MNIST with Spark

Tutorial for MNIST with Spark

NOTE: All tutorials in Jupyter Notebook format are available for download. You can either download them to a local computer and upload to the running Jupyter Notebook or run wget -O - | tar xz from a Jupyter Notebook Terminal running in your Kaptain installation.

NOTE: Please note that these notebook tutorials have been built for and tested on D2iQ's Kaptain. Without the requisite Kubernetes operators and custom Docker images, these notebook will likely not work.

Training MNIST with Spark and Horovod


Recognizing handwritten digits based on the MNIST (Modified National Institute of Standards and Technology) data set is the “Hello, World” example of machine learning. Each (anti-aliased) black-and-white image represents a digit from 0 to 9 and fits in a 28×28 pixel bounding box. The problem of recognizing digits from handwriting is, for instance, important to the postal service when automatically reading zip codes from envelopes.

What You Will Learn

You will see how to use Spark to build a simple Keras model to perform the multi-class classification of images provided. The example in the notebook includes both training a model in the notebook and running a distributed training job on the cluster using Horovod, so you can easily scale up your own models. Horovod is best when you want to build estimators with Keras or if you want to train on Spark DataFrames from pyspark. Of course, you can also use Spark’s MLlib if you prefer. They key is that if you already have a Keras model, you may not want to rewrite it in Spark, but you may still want to leverage the power of distributed training with Spark and Horovod.

Horovod and Istio
If Istio is enabled in the current namespace (ask your administrator), Horovod on Spark does not work from within a notebook. To disable Istio, please use the configuration parameter enableIstioInUserNamespaces for any newly created namespaces. This parameter must be specified at installation time. Alternatively, you can disable it at the application level (see below).

For the distributed training job, you have to package the complete trainer code in a Docker image. You can do that with Kubeflow Fairing, so that you do not have to leave your favourite notebook environment at all! Included are also instructions for local development, in case you prefer that.

What You Need

All you need is this notebook. If you prefer to create your Docker image locally (i.e. outside of the Kubernetes cluster), you must have a Docker client on your machine and configured to work with your own container registry. For Kubernetes commands to run outside of the cluster, you need kubectl.


All pre-built images already include Spark and Horovod.

To package the trainer in a container image, you need a file (on the cluster) that contains both the code and a file with the resource definition of the job for the Kubernetes cluster:

KUBERNETES_FILE = "sparkapp-mnist.yaml"

Define a helper function to capture output from a cell that usually looks like some-resource created, using %%capture:

import re

from IPython.utils.capture import CapturedIO

def get_resource(captured_io: CapturedIO) -> str:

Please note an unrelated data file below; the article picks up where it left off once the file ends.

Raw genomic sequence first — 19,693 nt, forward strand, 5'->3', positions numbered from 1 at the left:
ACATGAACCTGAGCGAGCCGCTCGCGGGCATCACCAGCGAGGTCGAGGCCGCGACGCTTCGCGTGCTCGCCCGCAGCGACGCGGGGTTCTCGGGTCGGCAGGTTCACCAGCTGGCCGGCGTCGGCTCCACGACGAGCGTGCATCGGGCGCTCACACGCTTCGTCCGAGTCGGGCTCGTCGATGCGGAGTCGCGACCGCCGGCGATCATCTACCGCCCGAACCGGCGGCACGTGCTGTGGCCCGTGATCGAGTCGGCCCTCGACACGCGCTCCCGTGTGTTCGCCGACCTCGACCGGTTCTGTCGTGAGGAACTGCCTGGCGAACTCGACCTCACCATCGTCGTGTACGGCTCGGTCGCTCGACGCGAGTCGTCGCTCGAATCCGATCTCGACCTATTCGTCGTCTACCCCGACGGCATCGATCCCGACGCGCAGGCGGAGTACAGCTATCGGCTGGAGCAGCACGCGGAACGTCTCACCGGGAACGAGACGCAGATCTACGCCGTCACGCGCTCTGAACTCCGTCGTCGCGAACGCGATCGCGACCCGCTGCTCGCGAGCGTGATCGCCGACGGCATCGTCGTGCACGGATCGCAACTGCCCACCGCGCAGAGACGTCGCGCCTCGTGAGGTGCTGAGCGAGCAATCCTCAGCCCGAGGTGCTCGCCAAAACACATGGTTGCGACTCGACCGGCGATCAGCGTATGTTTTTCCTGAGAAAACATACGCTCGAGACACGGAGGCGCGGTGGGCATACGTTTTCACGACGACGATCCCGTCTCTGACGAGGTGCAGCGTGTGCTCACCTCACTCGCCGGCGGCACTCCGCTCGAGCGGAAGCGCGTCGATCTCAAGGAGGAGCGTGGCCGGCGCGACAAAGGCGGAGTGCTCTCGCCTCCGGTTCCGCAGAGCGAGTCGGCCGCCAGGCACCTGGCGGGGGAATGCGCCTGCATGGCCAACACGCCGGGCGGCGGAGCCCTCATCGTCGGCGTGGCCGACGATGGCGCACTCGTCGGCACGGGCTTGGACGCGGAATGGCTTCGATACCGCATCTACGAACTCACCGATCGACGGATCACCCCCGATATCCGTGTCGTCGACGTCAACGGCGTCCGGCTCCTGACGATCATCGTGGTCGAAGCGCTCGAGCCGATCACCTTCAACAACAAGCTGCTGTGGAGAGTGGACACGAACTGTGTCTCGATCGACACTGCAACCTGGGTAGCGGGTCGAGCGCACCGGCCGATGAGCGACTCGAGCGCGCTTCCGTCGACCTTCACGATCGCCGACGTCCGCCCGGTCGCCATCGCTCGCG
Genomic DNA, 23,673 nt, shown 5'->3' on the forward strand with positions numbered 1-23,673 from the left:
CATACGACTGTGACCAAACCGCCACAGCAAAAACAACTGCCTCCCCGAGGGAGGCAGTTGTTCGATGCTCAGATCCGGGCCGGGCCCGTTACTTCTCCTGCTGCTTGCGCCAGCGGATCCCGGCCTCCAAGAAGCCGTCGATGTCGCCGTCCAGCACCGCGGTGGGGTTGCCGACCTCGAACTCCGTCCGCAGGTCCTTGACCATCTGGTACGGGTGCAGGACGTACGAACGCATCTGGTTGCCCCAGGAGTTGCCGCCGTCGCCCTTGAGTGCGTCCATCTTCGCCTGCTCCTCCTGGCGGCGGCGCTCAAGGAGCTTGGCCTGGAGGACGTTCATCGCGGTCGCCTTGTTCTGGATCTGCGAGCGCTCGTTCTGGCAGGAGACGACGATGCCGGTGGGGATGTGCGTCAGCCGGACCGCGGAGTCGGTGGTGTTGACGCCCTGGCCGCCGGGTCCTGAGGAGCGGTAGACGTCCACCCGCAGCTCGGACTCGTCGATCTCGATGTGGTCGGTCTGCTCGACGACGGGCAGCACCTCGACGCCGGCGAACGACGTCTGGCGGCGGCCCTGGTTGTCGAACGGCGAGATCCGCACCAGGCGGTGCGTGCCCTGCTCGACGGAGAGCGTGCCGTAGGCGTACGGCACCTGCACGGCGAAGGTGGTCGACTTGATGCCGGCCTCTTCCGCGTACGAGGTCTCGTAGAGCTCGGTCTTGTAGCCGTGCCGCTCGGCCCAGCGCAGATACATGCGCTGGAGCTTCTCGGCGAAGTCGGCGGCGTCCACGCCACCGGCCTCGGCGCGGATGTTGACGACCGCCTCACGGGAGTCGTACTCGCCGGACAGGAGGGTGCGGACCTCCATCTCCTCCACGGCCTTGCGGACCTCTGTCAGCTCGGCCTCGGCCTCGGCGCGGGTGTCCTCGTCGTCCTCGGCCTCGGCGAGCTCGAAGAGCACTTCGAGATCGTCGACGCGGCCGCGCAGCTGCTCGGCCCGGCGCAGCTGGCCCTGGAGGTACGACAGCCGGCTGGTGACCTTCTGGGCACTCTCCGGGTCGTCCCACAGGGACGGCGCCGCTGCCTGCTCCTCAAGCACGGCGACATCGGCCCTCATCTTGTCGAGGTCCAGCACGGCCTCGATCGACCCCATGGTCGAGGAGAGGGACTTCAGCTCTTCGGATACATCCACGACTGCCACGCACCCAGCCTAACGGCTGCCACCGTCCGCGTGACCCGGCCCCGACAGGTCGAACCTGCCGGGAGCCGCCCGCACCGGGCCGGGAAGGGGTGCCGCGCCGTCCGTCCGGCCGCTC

Gets a resource name from `kubectl apply -f <configuration.yaml>`.

    :param str captured_io: Output captured by using `%%capture` cell magic
    :return: Name of the Kubernetes resource
    :rtype: str
    :raises Exception: if the resource could not be created (e.g. already exists)
    out = captured_io.stdout
    matches ="^(.+)\s+created", out)
    if matches is not None:
        raise Exception(f"Cannot get resource as its creation failed: {out}")

How to Train the Model in the Notebook

Since you ultimately want to train the model in a distributed fashion (potentially on GPUs), put all the code in a single cell. That way you can save the file and include it in a container image:

%%writefile $TRAINER_FILE
import argparse
import os
import tempfile

import numpy as np
import horovod.spark
import horovod.tensorflow.keras as hvd
import tensorflow as tf
from pyspark.sql import SparkSession

def get_dataset(rank=0, size=1):
    with np.load('datasets/mnist.npz', allow_pickle=True) as f:
        x_train = f['x_train'][rank::size]
        y_train = f['y_train'][rank::size]
        x_test = f['x_test'][rank::size]
        y_test = f['y_test'][rank::size]
        x_train, x_test = x_train / 255.0, x_test / 255.0 # Normalize RGB values to [0, 1]
        return (x_train, y_train), (x_test, y_test)

def get_model():
    model = tf.keras.models.Sequential([
        tf.keras.layers.Flatten(input_shape=(28, 28)),
        tf.keras.layers.Dense(128, activation='relu'),
        tf.keras.layers.Dense(10, activation='softmax')
    return model

def deserialize(model_bytes):
    import horovod.tensorflow.keras as hvd
    import h5py
    import io
    bio = io.BytesIO(model_bytes)
    with h5py.File(bio, 'a') as f:
        return hvd.load_model(f)

def predict_number(model, x_test, image_index):
    pred = model.predict(x_test[image_index:image_index + 1])
    print(f"Model prediction for index {image_index}: {pred.argmax()}")

def train_hvd(learning_rate, batch_size, epochs):
    # 1 - Initialize Horovod

    # 2 - Pin GPUs
    gpus = tf.config.experimental.list_physical_devices('GPU')
    for gpu in gpus:
        tf.config.experimental.set_memory_growth(gpu, True)
    if gpus: